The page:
Interrupting is generally considered rude when it cuts off another person’s speech, or train of thought. Exceptions to this are in situations where words and thoughts are flowing freely and one can feel that persons jumping in and out of the conversation is part of the character of that particular setting. Show respect for the thoughts, speech and feelings for the other persons. After all, are you really sure you know the totality of what they have to say?
Hand gestures, as a part of face-to-face communication, has not generally been a problem in the past. The worst aspect of this, historically, was simply too much of it so that it was a meaningless distraction. However, in more recent years some individuals have adopted a style of personal communication that includes shoving their hands close to your face. This would have been considered provocation for a physical confrontation in the past, and for some people today still is a “fight starter.” Do not “get in someone’s face” with your hands. After all, what is the purpose of it anyway? Does it have any real meaning other than a poor attempt to establish dominance?
Entering a room calls for males of all ages to remove their hats upon crossing the threshold of a house or other building. This practice goes back to ancient times, and is referred to in Scripture in reference to men having their head uncovered in Church. This same practice does not apply to women. Instead, whenever a woman enters a room where men are seated, it is customary for the men to stand until she is seated. This shows respect and is generally applied to adult females.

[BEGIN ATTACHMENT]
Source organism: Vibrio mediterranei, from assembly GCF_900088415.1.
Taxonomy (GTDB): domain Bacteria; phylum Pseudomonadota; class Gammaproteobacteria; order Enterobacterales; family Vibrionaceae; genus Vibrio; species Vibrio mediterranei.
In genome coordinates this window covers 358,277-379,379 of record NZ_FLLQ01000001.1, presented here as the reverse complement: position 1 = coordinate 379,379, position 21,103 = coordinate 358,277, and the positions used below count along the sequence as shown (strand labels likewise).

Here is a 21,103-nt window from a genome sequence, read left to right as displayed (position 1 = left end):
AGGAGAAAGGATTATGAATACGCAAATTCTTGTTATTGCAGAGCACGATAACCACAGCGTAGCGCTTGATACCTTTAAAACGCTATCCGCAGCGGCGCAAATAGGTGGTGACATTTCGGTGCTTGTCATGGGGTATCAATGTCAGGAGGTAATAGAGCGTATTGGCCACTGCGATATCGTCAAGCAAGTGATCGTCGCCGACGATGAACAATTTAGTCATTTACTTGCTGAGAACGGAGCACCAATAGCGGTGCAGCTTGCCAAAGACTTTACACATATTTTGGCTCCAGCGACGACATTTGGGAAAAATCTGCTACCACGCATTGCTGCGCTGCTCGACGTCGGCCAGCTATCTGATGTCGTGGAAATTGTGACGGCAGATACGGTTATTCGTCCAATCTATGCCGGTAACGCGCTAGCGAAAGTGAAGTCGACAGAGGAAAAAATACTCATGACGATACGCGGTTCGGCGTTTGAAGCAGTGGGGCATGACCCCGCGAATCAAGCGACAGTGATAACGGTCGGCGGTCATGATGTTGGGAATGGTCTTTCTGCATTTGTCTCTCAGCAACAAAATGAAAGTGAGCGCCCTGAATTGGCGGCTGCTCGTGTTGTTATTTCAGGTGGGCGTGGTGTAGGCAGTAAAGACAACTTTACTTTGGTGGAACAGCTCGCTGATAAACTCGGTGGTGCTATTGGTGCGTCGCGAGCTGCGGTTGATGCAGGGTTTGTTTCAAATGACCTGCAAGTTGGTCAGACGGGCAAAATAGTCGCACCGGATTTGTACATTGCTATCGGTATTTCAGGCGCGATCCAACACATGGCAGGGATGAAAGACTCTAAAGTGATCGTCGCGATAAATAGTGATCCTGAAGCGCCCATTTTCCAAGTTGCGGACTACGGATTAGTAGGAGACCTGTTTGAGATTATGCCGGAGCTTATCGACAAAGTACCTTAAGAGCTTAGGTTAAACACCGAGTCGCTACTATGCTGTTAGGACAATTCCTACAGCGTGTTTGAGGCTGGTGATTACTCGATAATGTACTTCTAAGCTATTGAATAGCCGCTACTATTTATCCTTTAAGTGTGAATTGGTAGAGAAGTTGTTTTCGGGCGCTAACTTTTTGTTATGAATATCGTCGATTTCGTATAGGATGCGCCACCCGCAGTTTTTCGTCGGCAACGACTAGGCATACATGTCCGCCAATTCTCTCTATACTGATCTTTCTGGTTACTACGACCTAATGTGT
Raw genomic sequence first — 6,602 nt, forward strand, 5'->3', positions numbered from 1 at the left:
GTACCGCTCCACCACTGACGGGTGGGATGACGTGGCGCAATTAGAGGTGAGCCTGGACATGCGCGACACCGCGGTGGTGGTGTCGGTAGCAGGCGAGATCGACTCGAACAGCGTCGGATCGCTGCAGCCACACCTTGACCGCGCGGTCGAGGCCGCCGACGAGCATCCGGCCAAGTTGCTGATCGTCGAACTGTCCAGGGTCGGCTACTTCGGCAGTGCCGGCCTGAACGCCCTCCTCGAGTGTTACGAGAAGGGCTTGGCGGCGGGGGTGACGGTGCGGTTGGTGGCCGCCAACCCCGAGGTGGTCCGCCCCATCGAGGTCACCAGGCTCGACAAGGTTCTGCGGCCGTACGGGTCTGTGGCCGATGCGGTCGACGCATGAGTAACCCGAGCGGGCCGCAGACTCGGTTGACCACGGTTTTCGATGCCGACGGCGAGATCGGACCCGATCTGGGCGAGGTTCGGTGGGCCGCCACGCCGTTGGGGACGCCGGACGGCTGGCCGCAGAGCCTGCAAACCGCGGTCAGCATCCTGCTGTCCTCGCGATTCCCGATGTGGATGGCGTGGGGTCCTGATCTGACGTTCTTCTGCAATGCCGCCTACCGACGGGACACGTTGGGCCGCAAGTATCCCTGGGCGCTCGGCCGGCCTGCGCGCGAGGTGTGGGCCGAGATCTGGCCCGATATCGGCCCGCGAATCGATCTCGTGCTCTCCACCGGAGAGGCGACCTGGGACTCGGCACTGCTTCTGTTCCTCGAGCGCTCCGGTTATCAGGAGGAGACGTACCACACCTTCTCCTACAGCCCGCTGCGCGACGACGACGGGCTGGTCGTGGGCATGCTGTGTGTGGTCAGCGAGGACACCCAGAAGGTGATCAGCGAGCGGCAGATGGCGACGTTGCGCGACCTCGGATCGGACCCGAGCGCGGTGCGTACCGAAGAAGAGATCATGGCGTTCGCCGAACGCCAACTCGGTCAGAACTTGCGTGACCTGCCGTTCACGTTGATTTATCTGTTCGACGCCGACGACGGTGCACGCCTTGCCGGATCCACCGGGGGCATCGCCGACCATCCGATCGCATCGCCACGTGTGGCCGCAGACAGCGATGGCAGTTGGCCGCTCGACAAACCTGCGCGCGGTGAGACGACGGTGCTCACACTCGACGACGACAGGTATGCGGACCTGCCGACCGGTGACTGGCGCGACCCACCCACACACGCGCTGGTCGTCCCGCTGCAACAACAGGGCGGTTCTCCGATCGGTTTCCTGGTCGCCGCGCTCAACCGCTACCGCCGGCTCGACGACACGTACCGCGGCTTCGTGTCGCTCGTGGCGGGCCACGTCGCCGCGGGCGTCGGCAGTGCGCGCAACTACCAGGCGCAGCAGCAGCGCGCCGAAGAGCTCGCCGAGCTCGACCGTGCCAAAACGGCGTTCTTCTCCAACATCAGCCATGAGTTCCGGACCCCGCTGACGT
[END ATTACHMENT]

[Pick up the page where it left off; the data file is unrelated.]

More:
In today’s world this concept is completely foreign to those who advocate and practice treating women as chattel. Some currently published songs call for the unprovoked physical and emotional abuse of women along with other segments of society. Part of the reason for their wretched attitude towards women is due to the fact that they would not know a lady of they met one. Having never observed the excellence of character and spirit of a true lady, they imagine women as weaker members of our species simply to be used for personal gratification.
Part of the reason for this attitude is the simple fact that the art of being a lady has been greatly lost during the past generation. Although this statement will incur the ire of some women, a vast majority will no doubt agree that the art of being a lady and the art of being a gentleman is nearly comatose. It therefore behooves all of us (men and women) to do our utmost to re-invigorate these dying arts.
1. Legs together, or legs crossed at ankles, or legs crossed at knees, or legs together – leaning at angle.
- Bend over to pick up. Stoop.
- Sit with legs apart.
- One leg crossed over knee of other leg.
- Straddle a chair.
1. Legs slightly apart, or one leg crossed above the knee of other leg, or legs crossed at knees.
2. Men/boys may bend over to pick up things.
- Spread legs out from under the table or out in air.
- Straddle a chair.
1. Sit with back against back of chair, bench, etc.
2. Sit up straight and tall.
3. Do not slouch.
Arms of chairs – not for sitting or propping feet, but an armrest.
Rounds of chairs – to steady and reinforce legs & chair frame. Feet should stay on the floor.
Legs of chairs – for support and balancing, and it takes 4 legs not 2.